Shearers rally for great cause

St Enochs fundraiser organsiers, from left, Emma Morvell, Barry Herbertson and Tamara Smith.IT was more than a fund-raising effort when shearers pulled into gear for cancer and diabetes research at the St Enochs woolshed last Saturday; a community came together.

The aim was to shear 800 sheep in eight hours to raise funds for Relay For Life and the Juvenile Diabetes Foundation in the new steel shed on David and Deb Bain’s Stockyard Hill property.

But when they ran out of sheep around lunch time, no-one minded. Old shearer Bob Kirkpatrick got an opportunity to say a few words, more sheep were found and it was back to work for a good cause, while face-painted children played and on-lookers reminisced.

The team of shearers, woolhandlers, pressers and penners-up organised by Central Shearing contractor Emma Morvell and husband Brett, diabetes sufferer Tamara Smith and Barry Herbertson de-fleeced 1106 sheep in seven hours from a 5.30am start.

Ms Morvell estimated that with business sponsorship, the shearing effort and the 300 people that turned up for the woolshed dinner and dance that night, about $17,000 would be raised.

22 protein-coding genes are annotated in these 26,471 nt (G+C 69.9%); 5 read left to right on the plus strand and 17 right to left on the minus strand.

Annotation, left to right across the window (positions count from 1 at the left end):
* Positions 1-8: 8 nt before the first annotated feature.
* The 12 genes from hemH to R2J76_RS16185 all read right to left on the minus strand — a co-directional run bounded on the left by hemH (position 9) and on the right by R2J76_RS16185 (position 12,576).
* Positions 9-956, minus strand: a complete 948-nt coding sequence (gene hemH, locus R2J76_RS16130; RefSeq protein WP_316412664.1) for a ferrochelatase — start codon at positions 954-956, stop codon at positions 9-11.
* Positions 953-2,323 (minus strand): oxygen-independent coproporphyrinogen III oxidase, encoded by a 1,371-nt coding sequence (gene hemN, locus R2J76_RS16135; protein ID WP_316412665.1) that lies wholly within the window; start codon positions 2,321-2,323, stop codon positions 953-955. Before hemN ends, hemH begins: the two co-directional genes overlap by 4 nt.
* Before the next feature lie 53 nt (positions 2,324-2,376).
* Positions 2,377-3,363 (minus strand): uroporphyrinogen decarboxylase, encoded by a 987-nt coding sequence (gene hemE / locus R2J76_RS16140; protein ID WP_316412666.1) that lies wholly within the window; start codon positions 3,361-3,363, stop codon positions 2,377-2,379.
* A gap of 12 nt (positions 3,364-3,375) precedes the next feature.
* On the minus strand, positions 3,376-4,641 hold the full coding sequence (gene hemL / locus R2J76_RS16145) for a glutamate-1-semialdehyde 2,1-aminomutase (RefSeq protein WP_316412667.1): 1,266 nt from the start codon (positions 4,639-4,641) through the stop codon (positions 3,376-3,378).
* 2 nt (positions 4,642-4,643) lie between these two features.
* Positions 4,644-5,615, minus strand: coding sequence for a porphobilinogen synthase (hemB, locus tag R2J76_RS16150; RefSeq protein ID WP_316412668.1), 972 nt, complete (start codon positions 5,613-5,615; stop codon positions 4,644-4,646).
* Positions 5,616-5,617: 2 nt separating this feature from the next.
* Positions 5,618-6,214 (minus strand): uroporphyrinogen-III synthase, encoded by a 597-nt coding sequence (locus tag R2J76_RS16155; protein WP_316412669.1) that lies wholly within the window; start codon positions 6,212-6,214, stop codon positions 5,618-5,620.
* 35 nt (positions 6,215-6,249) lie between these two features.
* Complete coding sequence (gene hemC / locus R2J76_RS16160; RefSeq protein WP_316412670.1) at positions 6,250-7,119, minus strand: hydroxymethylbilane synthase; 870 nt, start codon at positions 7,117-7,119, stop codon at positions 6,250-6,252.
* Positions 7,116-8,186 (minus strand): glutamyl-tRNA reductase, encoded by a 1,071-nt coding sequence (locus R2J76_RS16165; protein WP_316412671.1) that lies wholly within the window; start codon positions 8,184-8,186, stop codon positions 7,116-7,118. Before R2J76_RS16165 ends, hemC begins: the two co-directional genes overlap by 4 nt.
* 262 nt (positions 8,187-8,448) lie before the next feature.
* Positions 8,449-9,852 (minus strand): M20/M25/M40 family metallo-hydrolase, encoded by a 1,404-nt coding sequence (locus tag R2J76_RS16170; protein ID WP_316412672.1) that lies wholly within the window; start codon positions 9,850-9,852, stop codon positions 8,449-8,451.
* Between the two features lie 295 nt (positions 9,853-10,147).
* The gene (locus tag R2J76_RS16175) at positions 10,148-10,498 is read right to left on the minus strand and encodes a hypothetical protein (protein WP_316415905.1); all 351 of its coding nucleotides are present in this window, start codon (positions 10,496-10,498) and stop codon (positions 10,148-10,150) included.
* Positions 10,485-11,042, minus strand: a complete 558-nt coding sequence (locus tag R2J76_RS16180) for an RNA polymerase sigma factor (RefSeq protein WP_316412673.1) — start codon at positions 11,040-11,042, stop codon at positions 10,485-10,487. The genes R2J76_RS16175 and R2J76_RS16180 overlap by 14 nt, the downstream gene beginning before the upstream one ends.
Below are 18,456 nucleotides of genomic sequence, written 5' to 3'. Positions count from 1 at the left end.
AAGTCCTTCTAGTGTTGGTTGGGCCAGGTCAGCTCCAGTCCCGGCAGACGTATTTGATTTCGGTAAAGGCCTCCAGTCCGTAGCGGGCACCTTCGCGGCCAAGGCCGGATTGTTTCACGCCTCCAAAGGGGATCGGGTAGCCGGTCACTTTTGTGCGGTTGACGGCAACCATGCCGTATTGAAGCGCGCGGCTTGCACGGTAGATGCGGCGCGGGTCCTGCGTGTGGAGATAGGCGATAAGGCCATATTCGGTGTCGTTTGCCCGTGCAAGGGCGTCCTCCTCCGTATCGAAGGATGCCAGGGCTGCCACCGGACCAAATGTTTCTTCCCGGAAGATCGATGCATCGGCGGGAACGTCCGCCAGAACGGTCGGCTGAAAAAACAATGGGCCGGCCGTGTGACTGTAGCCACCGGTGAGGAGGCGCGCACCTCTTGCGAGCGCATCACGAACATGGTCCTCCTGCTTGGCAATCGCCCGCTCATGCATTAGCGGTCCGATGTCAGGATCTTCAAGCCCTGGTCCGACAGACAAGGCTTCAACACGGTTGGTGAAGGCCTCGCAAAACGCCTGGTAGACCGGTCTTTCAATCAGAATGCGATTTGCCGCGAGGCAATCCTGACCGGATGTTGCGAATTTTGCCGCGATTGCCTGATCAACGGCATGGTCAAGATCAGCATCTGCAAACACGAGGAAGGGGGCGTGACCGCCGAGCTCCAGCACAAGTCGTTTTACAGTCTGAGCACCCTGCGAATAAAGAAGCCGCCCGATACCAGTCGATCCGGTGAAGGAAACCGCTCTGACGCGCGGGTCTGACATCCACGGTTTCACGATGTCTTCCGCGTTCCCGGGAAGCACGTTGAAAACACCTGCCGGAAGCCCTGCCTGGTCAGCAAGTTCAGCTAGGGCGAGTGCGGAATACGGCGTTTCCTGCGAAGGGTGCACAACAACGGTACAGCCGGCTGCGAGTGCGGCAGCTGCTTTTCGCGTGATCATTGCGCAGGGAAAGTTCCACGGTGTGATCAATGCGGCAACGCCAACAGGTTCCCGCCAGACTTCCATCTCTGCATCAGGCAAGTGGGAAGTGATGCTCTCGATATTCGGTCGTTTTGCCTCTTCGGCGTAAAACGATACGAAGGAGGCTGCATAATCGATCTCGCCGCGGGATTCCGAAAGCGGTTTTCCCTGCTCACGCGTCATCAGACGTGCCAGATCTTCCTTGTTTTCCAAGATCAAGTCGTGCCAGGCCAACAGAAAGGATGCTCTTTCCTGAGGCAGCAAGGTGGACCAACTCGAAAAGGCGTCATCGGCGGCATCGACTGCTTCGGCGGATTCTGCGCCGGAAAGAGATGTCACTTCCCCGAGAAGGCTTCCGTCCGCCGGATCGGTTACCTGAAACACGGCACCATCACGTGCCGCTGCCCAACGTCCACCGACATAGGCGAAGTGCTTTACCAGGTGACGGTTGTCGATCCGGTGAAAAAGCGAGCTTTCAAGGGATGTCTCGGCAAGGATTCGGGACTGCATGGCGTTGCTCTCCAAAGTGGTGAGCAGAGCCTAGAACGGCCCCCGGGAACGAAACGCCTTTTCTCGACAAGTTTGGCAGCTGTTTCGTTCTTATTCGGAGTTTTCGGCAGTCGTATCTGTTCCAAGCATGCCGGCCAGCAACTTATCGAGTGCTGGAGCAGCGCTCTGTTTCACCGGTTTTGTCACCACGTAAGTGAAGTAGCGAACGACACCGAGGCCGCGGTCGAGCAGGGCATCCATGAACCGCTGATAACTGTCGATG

Treahna Herbertson, daughter of Mr Herbertson and his wife, Fran Herbertson, who lost her life to cancer last year, said the event was ‘unbelievable” in how it had got the community together. She said words cannot describe how she and her father feel about the community effort to support them in their loss.

“She (Emma) has been a godsend to our family.”

Bob Kirkpatrick, 85, was boss of the board for the day and said it was “a marvellous thing”. He shore in the original stone and timber St Enochs shed in 1941, his son Michael followed him in 1992 and his father was a shearer there in 1900. Bob’s father George selected ground at Stockyard Hill in 1857.

“The Bain family has always been generous to the community.

“If you needed something they would help you along, even if it was only catching rabbits.”

Shearer Kevin Ryan, 65, and his son Jarrod did their bit on the board among the 70 workers and locals handling the sheep and wool on Saturday. Kevin started work as a 14-year-old at St Enochs with David Bain’s father Norm.

“If you work here, you are one of the family,” he said.

Classer and rouseabout Justine Dirago reflected the mood of the day and was still smiling at 2pm despite starting at 5.30am.

“Anything for a fundraiser – especially cancer.

“I love my job, what can I say?”

Tamara Smith, 34, who has suffered from Type 1 diabetes for 20 years, said it was fantastic to see the community and business support, and volunteer turn-out for the St Enochs day.

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